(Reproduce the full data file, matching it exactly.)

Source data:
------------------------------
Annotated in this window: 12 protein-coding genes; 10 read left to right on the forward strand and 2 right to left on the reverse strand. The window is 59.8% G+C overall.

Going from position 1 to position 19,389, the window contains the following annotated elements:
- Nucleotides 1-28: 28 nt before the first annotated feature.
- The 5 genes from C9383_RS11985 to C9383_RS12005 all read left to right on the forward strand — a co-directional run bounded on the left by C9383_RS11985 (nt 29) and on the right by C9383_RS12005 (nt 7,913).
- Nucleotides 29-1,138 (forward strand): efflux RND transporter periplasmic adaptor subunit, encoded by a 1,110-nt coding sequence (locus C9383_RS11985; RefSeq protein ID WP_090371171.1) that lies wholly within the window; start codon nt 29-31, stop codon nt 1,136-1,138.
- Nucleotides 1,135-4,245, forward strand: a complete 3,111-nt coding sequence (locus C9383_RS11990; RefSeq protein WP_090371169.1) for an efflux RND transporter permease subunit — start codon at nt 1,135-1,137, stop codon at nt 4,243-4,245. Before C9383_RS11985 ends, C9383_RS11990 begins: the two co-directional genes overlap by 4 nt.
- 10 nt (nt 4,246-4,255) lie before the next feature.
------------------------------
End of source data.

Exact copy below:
Annotated in this window: 12 protein-coding genes; 10 read left to right on the forward strand and 2 right to left on the reverse strand. The window is 59.8% G+C overall.

Going from position 1 to position 19,389, the window contains the following annotated elements:
- Nucleotides 1-28: 28 nt before the first annotated feature.
- The 5 genes from C9383_RS11985 to C9383_RS12005 all read left to right on the forward strand — a co-directional run bounded on the left by C9383_RS11985 (nt 29) and on the right by C9383_RS12005 (nt 7,913).
- Nucleotides 29-1,138 (forward strand): efflux RND transporter periplasmic adaptor subunit, encoded by a 1,110-nt coding sequence (locus C9383_RS11985; RefSeq protein ID WP_090371171.1) that lies wholly within the window; start codon nt 29-31, stop codon nt 1,136-1,138.
- Nucleotides 1,135-4,245, forward strand: a complete 3,111-nt coding sequence (locus C9383_RS11990; RefSeq protein WP_090371169.1) for an efflux RND transporter permease subunit — start codon at nt 1,135-1,137, stop codon at nt 4,243-4,245. Before C9383_RS11985 ends, C9383_RS11990 begins: the two co-directional genes overlap by 4 nt.
- 10 nt (nt 4,246-4,255) lie before the next feature.